As usual, Network Rail took advantage of the Christmas and New Year holiday to undertake some of the lengthier and more onerous projects that the renewal and enhancement of the railway network demands.
Christmas is therefore a good time for Network Rail. The 50 per cent drop in demand for rail travel, coupled with the closure of the network on Christmas Day and Boxing Day, means that routes can be closed for substantial work with train replacement bus services only having to cope with half the number of passengers that they would at other times of the year.
However, Christmas is also a bad time of year for Network Rail. Those same closures spark the usual “Travel Chaos over Christmas” banner headlines in both the tabloid press and in publications that should know better.
The timing is also not good. The timetable changes mid-December – this time it was on the ninth – and of course any teething trouble with the new arrangement is always Network Rail’s fault.
And then new fares come in at the start of January, and that’s Network Rail’s fault too! So the nationalised infrastructure owner gets plenty of stick in the press at the turn of the year.
The public understands
However, not everyone blames Network Rail for it all. A recent YouGov Omnibus survey found that a majority of Britons (56 per cent) say that ensuring commuter journeys aren’t disrupted by scheduling repairs on bank holidays and the days after Christmas is the best option – even if it risks disruption for those trying to get home to see friends and family.
Fewer than one in five (18 per cent) took the opposing view – that repairs should take place so as not to disrupt people during holiday periods, even if that impacts regular commuters.
Even the majority (57 per cent) of those travelling by train in the post-Christmas period backed making the repairs that could hold them up. That being said, this group was more likely than the public as a whole to think that commuter journeys should be disrupted instead (27 per cent).
Unsurprisingly, rail commuters answered in their own interest. Two thirds (66 per cent) of those who commute by rail thought repairs should take place at this time of year and in bank holidays. So at least some of the population understands Network Rail’s point of view.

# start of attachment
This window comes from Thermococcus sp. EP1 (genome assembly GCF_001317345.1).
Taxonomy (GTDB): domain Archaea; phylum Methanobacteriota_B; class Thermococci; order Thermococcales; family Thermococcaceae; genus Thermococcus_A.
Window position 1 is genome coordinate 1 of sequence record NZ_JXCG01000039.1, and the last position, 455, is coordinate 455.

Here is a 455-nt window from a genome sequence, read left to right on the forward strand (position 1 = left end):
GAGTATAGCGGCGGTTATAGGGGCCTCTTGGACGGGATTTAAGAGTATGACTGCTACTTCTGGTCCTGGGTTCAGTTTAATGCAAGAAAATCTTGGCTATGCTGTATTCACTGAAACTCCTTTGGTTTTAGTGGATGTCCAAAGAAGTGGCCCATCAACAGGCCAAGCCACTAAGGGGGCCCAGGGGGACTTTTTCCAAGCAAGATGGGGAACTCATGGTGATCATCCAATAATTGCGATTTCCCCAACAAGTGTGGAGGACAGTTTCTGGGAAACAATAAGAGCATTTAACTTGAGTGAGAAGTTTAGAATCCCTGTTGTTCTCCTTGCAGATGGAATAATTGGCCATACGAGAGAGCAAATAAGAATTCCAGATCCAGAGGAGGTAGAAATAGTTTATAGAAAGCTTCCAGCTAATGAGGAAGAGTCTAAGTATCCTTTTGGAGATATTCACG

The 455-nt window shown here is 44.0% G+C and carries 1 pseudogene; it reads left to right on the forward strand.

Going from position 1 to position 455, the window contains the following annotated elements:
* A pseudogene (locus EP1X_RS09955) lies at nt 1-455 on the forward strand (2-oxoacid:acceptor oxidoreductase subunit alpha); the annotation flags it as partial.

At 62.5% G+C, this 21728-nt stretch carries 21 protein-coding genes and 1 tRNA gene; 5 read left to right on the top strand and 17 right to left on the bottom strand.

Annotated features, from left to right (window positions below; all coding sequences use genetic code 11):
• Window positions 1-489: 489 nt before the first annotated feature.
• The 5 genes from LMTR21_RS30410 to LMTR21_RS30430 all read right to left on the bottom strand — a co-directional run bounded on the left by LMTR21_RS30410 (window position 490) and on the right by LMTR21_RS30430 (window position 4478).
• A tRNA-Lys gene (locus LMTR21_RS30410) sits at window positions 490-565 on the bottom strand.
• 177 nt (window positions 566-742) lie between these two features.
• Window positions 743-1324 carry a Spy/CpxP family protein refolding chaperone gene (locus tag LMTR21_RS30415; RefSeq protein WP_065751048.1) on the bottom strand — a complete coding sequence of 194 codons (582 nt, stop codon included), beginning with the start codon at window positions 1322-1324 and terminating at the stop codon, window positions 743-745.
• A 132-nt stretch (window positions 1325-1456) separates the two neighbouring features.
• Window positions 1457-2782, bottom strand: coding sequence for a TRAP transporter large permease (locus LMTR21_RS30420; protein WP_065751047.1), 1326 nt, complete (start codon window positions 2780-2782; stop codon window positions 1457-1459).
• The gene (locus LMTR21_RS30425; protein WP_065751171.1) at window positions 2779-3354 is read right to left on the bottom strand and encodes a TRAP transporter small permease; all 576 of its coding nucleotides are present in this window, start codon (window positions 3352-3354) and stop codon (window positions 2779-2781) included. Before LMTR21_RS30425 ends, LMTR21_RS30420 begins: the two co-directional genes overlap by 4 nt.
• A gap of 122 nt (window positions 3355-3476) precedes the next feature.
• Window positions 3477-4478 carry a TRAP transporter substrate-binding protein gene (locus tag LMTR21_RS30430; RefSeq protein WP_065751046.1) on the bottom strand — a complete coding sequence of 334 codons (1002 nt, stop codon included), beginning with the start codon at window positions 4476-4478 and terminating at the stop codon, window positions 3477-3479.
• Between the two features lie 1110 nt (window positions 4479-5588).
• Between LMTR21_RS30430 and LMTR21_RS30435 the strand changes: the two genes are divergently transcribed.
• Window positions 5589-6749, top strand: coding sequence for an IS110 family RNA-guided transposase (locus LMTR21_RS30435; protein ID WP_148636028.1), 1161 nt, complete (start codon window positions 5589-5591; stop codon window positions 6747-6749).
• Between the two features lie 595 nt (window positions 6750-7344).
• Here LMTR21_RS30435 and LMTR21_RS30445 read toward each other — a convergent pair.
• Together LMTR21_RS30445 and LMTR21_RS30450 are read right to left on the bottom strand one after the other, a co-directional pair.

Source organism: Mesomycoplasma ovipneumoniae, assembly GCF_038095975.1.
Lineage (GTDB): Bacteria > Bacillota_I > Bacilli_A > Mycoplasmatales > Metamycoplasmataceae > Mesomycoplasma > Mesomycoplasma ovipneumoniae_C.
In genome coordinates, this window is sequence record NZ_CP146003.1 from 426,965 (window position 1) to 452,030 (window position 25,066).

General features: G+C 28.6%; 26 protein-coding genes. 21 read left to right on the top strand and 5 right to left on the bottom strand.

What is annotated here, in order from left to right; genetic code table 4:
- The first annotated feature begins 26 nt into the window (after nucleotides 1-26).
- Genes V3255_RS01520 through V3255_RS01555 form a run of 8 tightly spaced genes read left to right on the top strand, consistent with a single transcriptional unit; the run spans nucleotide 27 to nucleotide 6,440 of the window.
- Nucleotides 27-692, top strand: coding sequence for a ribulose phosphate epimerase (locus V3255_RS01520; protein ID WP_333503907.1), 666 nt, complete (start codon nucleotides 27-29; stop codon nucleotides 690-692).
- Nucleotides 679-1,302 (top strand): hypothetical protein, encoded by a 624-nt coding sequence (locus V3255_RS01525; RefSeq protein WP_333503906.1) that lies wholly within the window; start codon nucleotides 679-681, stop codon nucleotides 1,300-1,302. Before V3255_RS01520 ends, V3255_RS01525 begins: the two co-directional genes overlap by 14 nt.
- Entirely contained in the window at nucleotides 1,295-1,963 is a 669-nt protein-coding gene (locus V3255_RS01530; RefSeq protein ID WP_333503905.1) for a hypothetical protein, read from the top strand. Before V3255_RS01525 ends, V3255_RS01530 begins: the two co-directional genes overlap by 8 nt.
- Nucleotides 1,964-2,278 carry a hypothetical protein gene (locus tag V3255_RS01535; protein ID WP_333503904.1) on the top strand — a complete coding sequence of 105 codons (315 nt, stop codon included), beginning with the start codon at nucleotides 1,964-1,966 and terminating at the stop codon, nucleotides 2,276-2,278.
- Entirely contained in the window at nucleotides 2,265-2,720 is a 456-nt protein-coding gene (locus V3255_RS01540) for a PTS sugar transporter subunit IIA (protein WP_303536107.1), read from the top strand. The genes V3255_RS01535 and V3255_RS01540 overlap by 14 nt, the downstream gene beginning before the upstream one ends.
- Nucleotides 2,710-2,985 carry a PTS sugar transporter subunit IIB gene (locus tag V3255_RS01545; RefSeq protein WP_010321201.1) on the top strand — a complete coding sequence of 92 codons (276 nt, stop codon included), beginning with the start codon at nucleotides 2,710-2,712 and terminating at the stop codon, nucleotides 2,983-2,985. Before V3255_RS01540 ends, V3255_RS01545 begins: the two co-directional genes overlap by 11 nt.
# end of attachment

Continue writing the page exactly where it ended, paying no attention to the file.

So, as usual, a small army (actually, quite a large army!) of men and women in orange forsook their Christmas turkey to work on the railway. Over 28,000 people worked at 4,000 worksites across 1,100 possessions and 330 projects to deliver major enhancements, core renewals and maintenance works across the rail network.
Some, of course, were larger than others, and some were more critical.
Approximately 30 jobs contained worksites identified as ‘RED’ through the Delivering Work Within Possessions (DWWP) standard, defined as carrying a greater risk of overrun and/or having a more significant impact in the event of an overrun. These included signalling, OLE and track works at King’s Cross and Holloway, overhead line renewals at Forest Gate junction as part of the Great Eastern main line upgrade and station works at Edinburgh Waverley.
Overall, 383,000 hours were worked and £148 million spent, with 98.7 per cent of all possessions handed back on time. At Preston, there was a two-hour overrun on 27 December owing to an RRV break down and at Westbury on 4 January, significant complications experienced in the signal testing period, requiring signalling modifications and issues with the wiring interlocking, resulted in 2,208 delay minutes, the worst of any project over the holiday period.
Safety, as always, was a top priority. A total of 12 accidents that resulted in injury were reported, of which three resulted in lost time injuries.